Franken credited conservatives for being motivated to reverse the gains progressives have made over the past five years, pointing out that corporations have pledged $200 million during this election cycle and "one oilman, one guy, gave Karl Rove $1 million for attack ads." He warned participants that, in addition to all of that, the Citizens United decision -- the very mention of which earned boos from the crowd -- means that "corporations now spend unlimited amounts of money... can now spend unlimited sums of money directly attacking candidates who try to stand up to them." He pointed out that the Senate would be different without its current leadership and many of its progressive darlings -- and that the House would be different with Rep. John Boehner (R-OH) as speaker, a mention that also earned boos from the crowd.
Franken acknowledged the frustration and disappointment of the crowd with the pace of change in the Senate, pointing out that he supported the public option, immigration reform and public financing of elections, too. He then went on to cite the progressive successes of the Senate, from the expansion of health coverage to 32 million more people, to the cap on profits and administration costs for insurance companies, and from the Volcker rule to the open trading of derivatives. In an interview with TPM before the speech, Franken endorsed Elizabeth Warren for the new Consumer Protection agency created with the financial reform law. He also said many of the things within health care reform he discussed during his 2008 campaign against Sen. Norm Coleman (R).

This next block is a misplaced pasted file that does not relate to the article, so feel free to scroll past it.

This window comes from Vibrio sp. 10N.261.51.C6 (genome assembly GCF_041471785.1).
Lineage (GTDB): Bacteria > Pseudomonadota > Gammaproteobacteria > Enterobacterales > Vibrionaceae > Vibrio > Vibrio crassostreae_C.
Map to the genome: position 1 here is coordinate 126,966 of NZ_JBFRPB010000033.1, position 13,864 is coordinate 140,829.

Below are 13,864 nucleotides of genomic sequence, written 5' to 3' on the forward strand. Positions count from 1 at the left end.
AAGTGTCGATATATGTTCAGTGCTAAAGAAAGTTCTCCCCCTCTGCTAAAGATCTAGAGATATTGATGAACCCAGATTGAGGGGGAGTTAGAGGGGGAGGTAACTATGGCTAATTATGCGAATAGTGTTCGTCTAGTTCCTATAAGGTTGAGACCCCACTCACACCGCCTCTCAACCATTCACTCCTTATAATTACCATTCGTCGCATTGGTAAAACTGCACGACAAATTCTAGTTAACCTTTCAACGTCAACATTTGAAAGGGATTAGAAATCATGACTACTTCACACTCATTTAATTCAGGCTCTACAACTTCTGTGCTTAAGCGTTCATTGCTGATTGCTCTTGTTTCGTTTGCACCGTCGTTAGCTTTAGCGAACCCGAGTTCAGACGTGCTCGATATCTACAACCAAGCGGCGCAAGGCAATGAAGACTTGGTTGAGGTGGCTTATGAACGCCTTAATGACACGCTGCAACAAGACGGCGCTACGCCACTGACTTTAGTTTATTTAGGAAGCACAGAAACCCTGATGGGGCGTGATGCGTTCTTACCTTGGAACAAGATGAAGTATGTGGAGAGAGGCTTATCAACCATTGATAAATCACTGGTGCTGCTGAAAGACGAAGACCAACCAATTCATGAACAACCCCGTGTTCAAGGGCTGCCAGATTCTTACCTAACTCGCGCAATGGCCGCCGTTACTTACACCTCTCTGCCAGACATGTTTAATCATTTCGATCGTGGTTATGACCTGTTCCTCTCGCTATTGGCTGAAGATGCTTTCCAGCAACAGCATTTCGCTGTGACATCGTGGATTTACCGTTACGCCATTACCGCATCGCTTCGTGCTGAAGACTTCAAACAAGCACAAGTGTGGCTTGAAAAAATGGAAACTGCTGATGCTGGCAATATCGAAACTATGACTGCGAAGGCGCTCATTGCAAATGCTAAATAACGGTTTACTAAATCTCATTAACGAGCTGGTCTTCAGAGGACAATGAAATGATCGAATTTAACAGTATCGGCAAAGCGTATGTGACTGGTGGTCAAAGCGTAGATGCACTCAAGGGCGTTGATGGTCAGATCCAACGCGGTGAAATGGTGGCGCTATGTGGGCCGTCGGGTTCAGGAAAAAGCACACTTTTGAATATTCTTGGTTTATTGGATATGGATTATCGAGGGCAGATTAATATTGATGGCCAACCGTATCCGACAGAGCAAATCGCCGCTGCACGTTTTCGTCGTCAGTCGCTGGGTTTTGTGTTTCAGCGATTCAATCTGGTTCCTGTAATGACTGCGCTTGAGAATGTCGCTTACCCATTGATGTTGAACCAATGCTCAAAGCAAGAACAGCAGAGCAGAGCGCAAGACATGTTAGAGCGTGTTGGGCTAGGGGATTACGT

Franken then added that, while there might be a majority of Democrats, there's hardly a majority of progressives -- and those that are there aren't satisfied with the pace. But he said that, no matter how frustrated the netroots are with Democrats, they shouldn't "check out now" -- because Republicans want to repeal everything that's been achieved even as progressives bemoan what hasn't been achieved yet.
Franken pointed out that, if Republicans regain control of Congress "everything is on the table" -- from repealing health care to privatizing Social Security (which Sharron Angle, for all her talk at Right Online, once called for) to questioning the 1964 Civil Rights Act (which Rand Paul was caught supporting). He then pointed out that Angle had called for armed revolt, Joe Barton would be chair of the Energy Committee after apologizing for BP and Darrell Issa promised to double his staff and start issuing subpoenas to the Administration. "We've seen what happens," he said, "when the Republicans take over Congress during a Democratic administration, and it ain't pretty."
Watch Franken's whole speech starting at 1:59:20 below (and we'll post a shorter video when it becomes available):
TPM is heading back to Washington. Check out our coverage of Netroots and RightOnline here.
Additional reporting and writing by Megan Carpentier